The next stage is anger and this game has plenty of it. Dick, Jason, Barbara and Tim work well together as a team, but there are times when we could see the emotional stress get to them. That results in some bouts of anger. At one point all four of them wind up in a heated argument and it takes Alfred to defuse the situation. Jason in particular has frequent struggles with anger throughout the game. He’s furious that everyone is treating him differently and waiting for him to snap. Dick is angry that he and Bruce didn’t part on the best of terms. The rage spills into some of the team meetings, but the Knights are able to work through it.
Tim could be seen working through the bargaining stage during one of the cinematic cutscenes. If the Lazarus Pit can bring Ra’s and Jason back, why can’t it bring Bruce back too? Tim is talked down from this idea, but it wasn’t easy. The Boy Wonder is fighting tears by the end of the conversation, asking what he’s supposed to do without Bruce.
The fourth stage Is depression, which can be hard to keep at bay. We see the various characters struggle with depression throughout the game, but luckily it never completely overtakes them. Depression is a natural part of the grieving process—the trick is not letting it consume you and your life. The Knights keep the depression at bay by talking through their feelings and occasionally hearing some wise words from Alfred.
As I mentioned earlier, the death of Bruce also causes Barbara to confront unresolved feelings about the death of her father. Batgirl has a photographic memory, but she finds herself struggling to remember the exact details of her father’s face. She looks at his statue and at a figurine she made, but is she remembering a real man or an idealized version of him? It’s hard to say and at first Barbara tries to go through this alone. Thankfully, she eventually shares her feelings with her friends and comes to a sense of peace by the end of the game. I still can’t believe a video game had an emotional subplot this elaborate. We’ve come a long way since Pac-Man.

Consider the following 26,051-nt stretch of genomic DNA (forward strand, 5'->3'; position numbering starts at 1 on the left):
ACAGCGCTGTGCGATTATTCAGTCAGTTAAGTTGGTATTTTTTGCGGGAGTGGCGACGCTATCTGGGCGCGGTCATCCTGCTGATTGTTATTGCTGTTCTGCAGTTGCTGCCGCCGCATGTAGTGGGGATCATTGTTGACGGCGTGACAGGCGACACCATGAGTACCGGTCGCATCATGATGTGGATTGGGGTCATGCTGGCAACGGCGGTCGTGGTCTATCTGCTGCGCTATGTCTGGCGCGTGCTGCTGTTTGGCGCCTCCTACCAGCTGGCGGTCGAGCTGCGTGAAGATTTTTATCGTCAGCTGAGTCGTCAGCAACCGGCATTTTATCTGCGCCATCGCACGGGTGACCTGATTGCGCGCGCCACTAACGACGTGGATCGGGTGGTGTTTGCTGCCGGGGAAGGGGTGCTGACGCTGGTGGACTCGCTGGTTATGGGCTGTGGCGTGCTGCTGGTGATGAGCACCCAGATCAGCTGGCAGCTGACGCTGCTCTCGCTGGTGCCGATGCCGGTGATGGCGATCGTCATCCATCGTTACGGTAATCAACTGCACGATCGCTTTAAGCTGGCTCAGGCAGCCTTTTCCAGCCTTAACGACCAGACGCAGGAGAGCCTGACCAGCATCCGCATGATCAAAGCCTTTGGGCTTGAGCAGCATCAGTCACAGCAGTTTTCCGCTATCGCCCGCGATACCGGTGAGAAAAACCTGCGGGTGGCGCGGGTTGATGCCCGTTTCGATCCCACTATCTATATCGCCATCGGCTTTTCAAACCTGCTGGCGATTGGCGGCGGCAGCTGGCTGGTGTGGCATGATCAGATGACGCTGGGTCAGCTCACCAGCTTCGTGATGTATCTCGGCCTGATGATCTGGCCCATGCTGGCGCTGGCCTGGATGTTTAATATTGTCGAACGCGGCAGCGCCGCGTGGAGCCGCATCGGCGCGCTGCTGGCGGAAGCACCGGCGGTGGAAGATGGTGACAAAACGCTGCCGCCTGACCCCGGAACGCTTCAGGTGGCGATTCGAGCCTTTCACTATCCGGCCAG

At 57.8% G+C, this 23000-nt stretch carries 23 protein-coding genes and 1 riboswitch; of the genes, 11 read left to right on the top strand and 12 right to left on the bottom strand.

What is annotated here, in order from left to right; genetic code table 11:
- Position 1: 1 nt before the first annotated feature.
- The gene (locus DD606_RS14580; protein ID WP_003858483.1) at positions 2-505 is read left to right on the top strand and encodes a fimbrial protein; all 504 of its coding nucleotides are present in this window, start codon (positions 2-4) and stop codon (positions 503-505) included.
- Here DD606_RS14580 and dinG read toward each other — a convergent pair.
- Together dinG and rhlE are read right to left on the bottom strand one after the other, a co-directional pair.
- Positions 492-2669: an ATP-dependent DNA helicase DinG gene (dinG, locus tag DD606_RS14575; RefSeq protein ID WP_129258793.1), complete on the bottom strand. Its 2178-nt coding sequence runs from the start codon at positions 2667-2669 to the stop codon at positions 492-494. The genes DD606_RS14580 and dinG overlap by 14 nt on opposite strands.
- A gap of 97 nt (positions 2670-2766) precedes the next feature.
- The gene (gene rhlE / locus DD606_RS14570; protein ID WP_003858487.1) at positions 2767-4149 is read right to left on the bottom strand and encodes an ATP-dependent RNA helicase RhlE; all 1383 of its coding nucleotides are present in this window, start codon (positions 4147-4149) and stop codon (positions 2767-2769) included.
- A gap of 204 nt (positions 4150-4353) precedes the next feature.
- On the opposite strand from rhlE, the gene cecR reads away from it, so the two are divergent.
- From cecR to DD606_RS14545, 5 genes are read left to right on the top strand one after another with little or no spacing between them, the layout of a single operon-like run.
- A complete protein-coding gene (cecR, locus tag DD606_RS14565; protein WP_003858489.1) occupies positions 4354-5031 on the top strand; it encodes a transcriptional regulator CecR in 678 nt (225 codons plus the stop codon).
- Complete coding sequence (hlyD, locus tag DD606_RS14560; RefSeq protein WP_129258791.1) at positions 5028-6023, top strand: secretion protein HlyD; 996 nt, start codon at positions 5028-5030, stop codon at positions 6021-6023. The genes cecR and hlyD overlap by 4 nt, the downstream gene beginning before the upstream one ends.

The final stage is acceptance and by the end of the game all four Knights have reached it. Although Bruce is briefly revived by Talia, he sacrifices himself to destroy the Lazarus Pit so nobody can use it for evil. After spending the entire game working through their grief over Bruce’s death, the Knights were able to get him back only to lose him again immediately after.
By this point, they all understand. They know that revival always comes with a price and they know that Bruce gave up his life to save millions. Interestingly, another example of acceptance can be found at the very beginning of the game, during the opening cinematic with Bruce. Shortly before sacrificing himself, Bruce looks at the costumes of his allies and has a knowing smile. He knows he’s leaving behind a legacy of heroes and he knows the Knights will continue his work. He’s at peace with his death.
Usually when you talk about stages with a video game, you’re referring to levels, not emotional milestones. But it turns out gaming and grief have a lot in common. We may get stuck on the same level. We might lose our progress and go back to an earlier stage. But with time, you can get through it and come out stronger at the end.
Gotham Knights is available on PS5, Xbox Series X/S and PC. For all the latest on Gotham's new protectors, visit our official Gotham Knights game page.
Joshua Lapin-Bertone writes about TV, movies and comics for DC.com, is a regular contributor to the Couch Club and writes our monthly Batman column, "Gotham Gazette." Follow him on Twitter at @TBUJosh.
NOTE: The views and opinions expressed in this column are solely those of Joshua Lapin-Bertone and do not necessarily reflect those of DC Entertainment or Warner Bros.